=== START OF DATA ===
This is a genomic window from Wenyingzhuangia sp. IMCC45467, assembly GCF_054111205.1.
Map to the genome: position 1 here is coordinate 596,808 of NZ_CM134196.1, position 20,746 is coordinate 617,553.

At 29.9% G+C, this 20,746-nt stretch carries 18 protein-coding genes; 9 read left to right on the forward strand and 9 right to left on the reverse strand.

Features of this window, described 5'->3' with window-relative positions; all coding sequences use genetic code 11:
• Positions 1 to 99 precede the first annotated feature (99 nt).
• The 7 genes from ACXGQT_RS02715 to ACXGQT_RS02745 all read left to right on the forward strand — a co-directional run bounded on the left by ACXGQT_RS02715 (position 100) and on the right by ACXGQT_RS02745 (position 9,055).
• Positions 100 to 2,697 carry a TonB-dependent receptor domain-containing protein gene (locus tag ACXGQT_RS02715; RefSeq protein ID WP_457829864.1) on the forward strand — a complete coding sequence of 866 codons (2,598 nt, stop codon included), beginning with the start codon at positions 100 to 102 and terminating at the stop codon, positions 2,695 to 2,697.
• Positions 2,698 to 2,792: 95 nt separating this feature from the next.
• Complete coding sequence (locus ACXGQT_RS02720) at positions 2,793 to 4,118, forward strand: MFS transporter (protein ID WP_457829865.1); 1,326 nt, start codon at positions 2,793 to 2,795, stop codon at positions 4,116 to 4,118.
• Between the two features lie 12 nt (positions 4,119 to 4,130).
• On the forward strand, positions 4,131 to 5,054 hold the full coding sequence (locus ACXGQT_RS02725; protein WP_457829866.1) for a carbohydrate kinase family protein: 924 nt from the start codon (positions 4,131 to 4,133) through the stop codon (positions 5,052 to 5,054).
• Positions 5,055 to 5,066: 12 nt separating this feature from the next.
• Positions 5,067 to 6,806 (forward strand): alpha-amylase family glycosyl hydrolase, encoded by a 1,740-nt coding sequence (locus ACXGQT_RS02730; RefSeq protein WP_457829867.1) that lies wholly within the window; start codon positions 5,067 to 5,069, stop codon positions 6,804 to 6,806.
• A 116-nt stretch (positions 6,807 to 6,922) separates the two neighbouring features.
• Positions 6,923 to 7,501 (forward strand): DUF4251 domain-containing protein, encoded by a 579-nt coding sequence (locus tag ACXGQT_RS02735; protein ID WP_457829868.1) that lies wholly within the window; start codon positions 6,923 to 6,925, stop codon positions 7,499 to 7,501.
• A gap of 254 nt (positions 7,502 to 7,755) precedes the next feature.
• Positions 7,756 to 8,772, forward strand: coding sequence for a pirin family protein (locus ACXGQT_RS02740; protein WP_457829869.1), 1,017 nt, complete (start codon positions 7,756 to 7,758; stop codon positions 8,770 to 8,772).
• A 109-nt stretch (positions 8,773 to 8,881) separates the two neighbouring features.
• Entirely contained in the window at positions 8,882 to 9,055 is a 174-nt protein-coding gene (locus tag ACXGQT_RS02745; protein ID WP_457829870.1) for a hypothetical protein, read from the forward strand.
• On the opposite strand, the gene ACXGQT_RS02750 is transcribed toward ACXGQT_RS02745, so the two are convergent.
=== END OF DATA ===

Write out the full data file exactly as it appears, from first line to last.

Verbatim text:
This is a genomic window from Wenyingzhuangia sp. IMCC45467, assembly GCF_054111205.1.
Map to the genome: position 1 here is coordinate 596,808 of NZ_CM134196.1, position 20,746 is coordinate 617,553.

At 29.9% G+C, this 20,746-nt stretch carries 18 protein-coding genes; 9 read left to right on the forward strand and 9 right to left on the reverse strand.

Features of this window, described 5'->3' with window-relative positions; all coding sequences use genetic code 11:
• Positions 1 to 99 precede the first annotated feature (99 nt).
• The 7 genes from ACXGQT_RS02715 to ACXGQT_RS02745 all read left to right on the forward strand — a co-directional run bounded on the left by ACXGQT_RS02715 (position 100) and on the right by ACXGQT_RS02745 (position 9,055).
• Positions 100 to 2,697 carry a TonB-dependent receptor domain-containing protein gene (locus tag ACXGQT_RS02715; RefSeq protein ID WP_457829864.1) on the forward strand — a complete coding sequence of 866 codons (2,598 nt, stop codon included), beginning with the start codon at positions 100 to 102 and terminating at the stop codon, positions 2,695 to 2,697.
• Positions 2,698 to 2,792: 95 nt separating this feature from the next.
• Complete coding sequence (locus ACXGQT_RS02720) at positions 2,793 to 4,118, forward strand: MFS transporter (protein ID WP_457829865.1); 1,326 nt, start codon at positions 2,793 to 2,795, stop codon at positions 4,116 to 4,118.
• Between the two features lie 12 nt (positions 4,119 to 4,130).
• On the forward strand, positions 4,131 to 5,054 hold the full coding sequence (locus ACXGQT_RS02725; protein WP_457829866.1) for a carbohydrate kinase family protein: 924 nt from the start codon (positions 4,131 to 4,133) through the stop codon (positions 5,052 to 5,054).
• Positions 5,055 to 5,066: 12 nt separating this feature from the next.
• Positions 5,067 to 6,806 (forward strand): alpha-amylase family glycosyl hydrolase, encoded by a 1,740-nt coding sequence (locus ACXGQT_RS02730; RefSeq protein WP_457829867.1) that lies wholly within the window; start codon positions 5,067 to 5,069, stop codon positions 6,804 to 6,806.
• A 116-nt stretch (positions 6,807 to 6,922) separates the two neighbouring features.
• Positions 6,923 to 7,501 (forward strand): DUF4251 domain-containing protein, encoded by a 579-nt coding sequence (locus tag ACXGQT_RS02735; protein ID WP_457829868.1) that lies wholly within the window; start codon positions 6,923 to 6,925, stop codon positions 7,499 to 7,501.
• A gap of 254 nt (positions 7,502 to 7,755) precedes the next feature.
• Positions 7,756 to 8,772, forward strand: coding sequence for a pirin family protein (locus ACXGQT_RS02740; protein WP_457829869.1), 1,017 nt, complete (start codon positions 7,756 to 7,758; stop codon positions 8,770 to 8,772).
• A 109-nt stretch (positions 8,773 to 8,881) separates the two neighbouring features.
• Entirely contained in the window at positions 8,882 to 9,055 is a 174-nt protein-coding gene (locus tag ACXGQT_RS02745; protein ID WP_457829870.1) for a hypothetical protein, read from the forward strand.
• On the opposite strand, the gene ACXGQT_RS02750 is transcribed toward ACXGQT_RS02745, so the two are convergent.